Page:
nep-soc New Economics Papers
on Social Norms and Social Capital
Issue of 2017‒08‒06
nine papers chosen by
Fabio Sabatini
Università degli Studi di Roma “La Sapienza”

  1. Trust and Social Control. Sources of cooperation, performance, and stability in informal value transfer systems By Claudius Graebner; Wolfram Elsner; Alexander Lascaux
  2. Gender: An Historical Perspective By Giuliano, Paola
  3. Adults Behaving Badly: The Effects of Own and Peer Parents’ Incarceration on Adolescent Criminal Activities By Jason Fletcher
  4. To Trust is Good, but to Control Is Better: How Investors Discipline Financial Advisors'Activity By Calcagno, Riccardo; Giofré, Maela; Urzì-Brancati, Maria Cesira
  5. The Geography of Civic Crowdfunding: Implications for Social Inequality and Donor-Project Dynamics By Daniel A. Brent; Katie Lorah
  6. More Giving or More Givers? The Effects of Tax Incentives on Charitable Donations in the UK By Almunia, Miguel; Lockwood, Ben; Scharf, Kimberley
  7. Do friends follow each other? FDI network effects in Central Europe By Gabor Bekes; Marta Bisztray
  8. Social Interactions, Mechanisms, and Equilibrium: Evidence from a Model of Study Time and Academic Achievement By Tim Conley; Nirav Mehta; Ralph Stinebrickner; Todd Stinebrickner
  9. Behavioral Patterns in Conditional Generosity Experiments By Daniela Di Cagno; Arianna Galliera; Werner Güth; Luca Panaccione

  1. By: Claudius Graebner (Institute for Institutional and Innovation Economics (iino), University of Bremen, Germany); Wolfram Elsner (Institute for Institutional and Innovation Economics, University of Bremen, Germany); Alexander Lascaux (Russian Presidential Academy of National Economy and Public Administration, Moscow, Russia)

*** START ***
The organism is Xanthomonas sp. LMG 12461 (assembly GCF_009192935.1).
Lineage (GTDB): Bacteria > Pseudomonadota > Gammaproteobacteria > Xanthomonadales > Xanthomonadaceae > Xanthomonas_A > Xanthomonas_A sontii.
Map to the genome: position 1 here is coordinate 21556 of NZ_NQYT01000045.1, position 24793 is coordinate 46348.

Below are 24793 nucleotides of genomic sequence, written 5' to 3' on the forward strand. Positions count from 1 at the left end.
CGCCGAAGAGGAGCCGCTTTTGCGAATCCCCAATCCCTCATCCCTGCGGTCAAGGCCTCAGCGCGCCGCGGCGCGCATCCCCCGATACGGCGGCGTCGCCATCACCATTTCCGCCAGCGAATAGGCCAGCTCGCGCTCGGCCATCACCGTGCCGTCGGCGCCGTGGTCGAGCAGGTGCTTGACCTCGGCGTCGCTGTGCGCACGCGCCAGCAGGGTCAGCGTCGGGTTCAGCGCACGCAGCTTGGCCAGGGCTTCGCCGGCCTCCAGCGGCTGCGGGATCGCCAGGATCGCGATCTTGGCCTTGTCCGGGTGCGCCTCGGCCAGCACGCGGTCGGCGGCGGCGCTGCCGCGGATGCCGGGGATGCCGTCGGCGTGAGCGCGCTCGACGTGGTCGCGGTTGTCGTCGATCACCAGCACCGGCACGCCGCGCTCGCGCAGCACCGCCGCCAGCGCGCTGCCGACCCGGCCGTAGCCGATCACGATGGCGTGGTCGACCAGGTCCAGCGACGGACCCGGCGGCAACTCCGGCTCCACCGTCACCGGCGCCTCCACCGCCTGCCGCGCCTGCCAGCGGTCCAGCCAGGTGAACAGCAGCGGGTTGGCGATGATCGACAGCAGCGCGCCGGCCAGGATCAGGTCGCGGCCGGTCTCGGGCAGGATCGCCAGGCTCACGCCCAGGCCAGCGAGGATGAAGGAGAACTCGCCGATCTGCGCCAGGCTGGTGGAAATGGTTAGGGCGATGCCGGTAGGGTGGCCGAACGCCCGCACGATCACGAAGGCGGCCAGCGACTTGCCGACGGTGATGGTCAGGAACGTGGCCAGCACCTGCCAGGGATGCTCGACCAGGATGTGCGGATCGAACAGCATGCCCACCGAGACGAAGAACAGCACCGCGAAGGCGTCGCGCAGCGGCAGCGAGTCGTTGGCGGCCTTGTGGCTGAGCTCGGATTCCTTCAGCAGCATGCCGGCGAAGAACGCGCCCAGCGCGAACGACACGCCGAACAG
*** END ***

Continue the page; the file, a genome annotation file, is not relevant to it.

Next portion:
Abstract: We study the functioning of informal value transfer systems (IVTS) with the example of Hawala. More precisely, we use computational experiments to study the roles of generalized trust and social control for the stability and efficiency of IVTS. Previous literature was ambiguous with regard to: (i) how trust and control should be operationalized formally, (ii) which, if any of the two, carries a larger relevance for the functioning of IVTS, (iii) whether (and when) they relate to each other as substitutes or complements, and (iv) how they interact with a number of other environmental conditions. Our experiments suggest answers to all these questions. We show that both trust and control are necessary, but not sufficient to guarantee the functioning of Hawala, and that other relevant conditions, such as population size, interaction density, and forgiveness of the agents, provide important contexts. Aside from clarifying these questions, we provide a theoretically grounded operationalization of generalized trust and social control that is applicable to informal exchange systems in general.
    Keywords: Hawala, Computational experiment, Informal Value Transfer Systems, Institution, Social Control, Trust
    Date: 2017–06
  2. By: Giuliano, Paola
    Abstract: Social attitudes toward women vary significantly across societies. This chapter reviews recent empirical research on various historical determinants of contemporary differences in gender roles and gender gaps across societies, and how these differences are transmitted from parents to children and therefore persist until today. We review work on the historical origin of differences in female labor-force participation, fertility, education, marriage arrangements, competitive attitudes, domestic violence, and other forms of difference in gender norms. Most of the research illustrates that differences in cultural norms regarding gender roles emerge in response to specific historical situations, but tend to persist even after the historical conditions have changed. We also discuss the conditions under which gender norms either tend to be stable or change more quickly.
    Keywords: Cultural persistence; Cultural Transmission; Gender
    JEL: J16 N0 Z1
    Date: 2017–07
  3. By: Jason Fletcher (University of Wisconsin–Madison)